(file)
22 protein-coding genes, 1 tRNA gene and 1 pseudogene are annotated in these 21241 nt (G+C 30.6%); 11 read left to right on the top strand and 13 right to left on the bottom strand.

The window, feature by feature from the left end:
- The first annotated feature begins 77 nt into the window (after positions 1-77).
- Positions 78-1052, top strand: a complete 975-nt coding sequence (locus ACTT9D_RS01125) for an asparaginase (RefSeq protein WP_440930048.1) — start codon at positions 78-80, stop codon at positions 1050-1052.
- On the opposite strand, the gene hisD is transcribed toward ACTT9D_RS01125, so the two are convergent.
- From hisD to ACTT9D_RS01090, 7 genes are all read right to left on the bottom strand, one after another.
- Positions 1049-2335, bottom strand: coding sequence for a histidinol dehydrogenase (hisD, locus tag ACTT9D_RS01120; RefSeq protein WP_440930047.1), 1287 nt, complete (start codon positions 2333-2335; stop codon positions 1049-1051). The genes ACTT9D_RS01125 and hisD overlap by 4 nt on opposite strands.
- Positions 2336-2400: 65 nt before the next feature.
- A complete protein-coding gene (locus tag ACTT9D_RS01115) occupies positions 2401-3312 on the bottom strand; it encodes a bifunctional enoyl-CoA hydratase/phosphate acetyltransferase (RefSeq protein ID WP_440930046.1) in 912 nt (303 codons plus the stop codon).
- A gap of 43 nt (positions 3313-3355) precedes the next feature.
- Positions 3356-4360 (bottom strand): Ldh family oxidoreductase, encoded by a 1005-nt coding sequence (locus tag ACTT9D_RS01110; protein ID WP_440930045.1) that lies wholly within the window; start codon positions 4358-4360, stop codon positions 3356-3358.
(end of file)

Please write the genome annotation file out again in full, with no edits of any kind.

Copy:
22 protein-coding genes, 1 tRNA gene and 1 pseudogene are annotated in these 21241 nt (G+C 30.6%); 11 read left to right on the top strand and 13 right to left on the bottom strand.

The window, feature by feature from the left end:
- The first annotated feature begins 77 nt into the window (after positions 1-77).
- Positions 78-1052, top strand: a complete 975-nt coding sequence (locus ACTT9D_RS01125) for an asparaginase (RefSeq protein WP_440930048.1) — start codon at positions 78-80, stop codon at positions 1050-1052.
- On the opposite strand, the gene hisD is transcribed toward ACTT9D_RS01125, so the two are convergent.
- From hisD to ACTT9D_RS01090, 7 genes are all read right to left on the bottom strand, one after another.
- Positions 1049-2335, bottom strand: coding sequence for a histidinol dehydrogenase (hisD, locus tag ACTT9D_RS01120; RefSeq protein WP_440930047.1), 1287 nt, complete (start codon positions 2333-2335; stop codon positions 1049-1051). The genes ACTT9D_RS01125 and hisD overlap by 4 nt on opposite strands.
- Positions 2336-2400: 65 nt before the next feature.
- A complete protein-coding gene (locus tag ACTT9D_RS01115) occupies positions 2401-3312 on the bottom strand; it encodes a bifunctional enoyl-CoA hydratase/phosphate acetyltransferase (RefSeq protein ID WP_440930046.1) in 912 nt (303 codons plus the stop codon).
- A gap of 43 nt (positions 3313-3355) precedes the next feature.
- Positions 3356-4360 (bottom strand): Ldh family oxidoreductase, encoded by a 1005-nt coding sequence (locus tag ACTT9D_RS01110; protein ID WP_440930045.1) that lies wholly within the window; start codon positions 4358-4360, stop codon positions 3356-3358.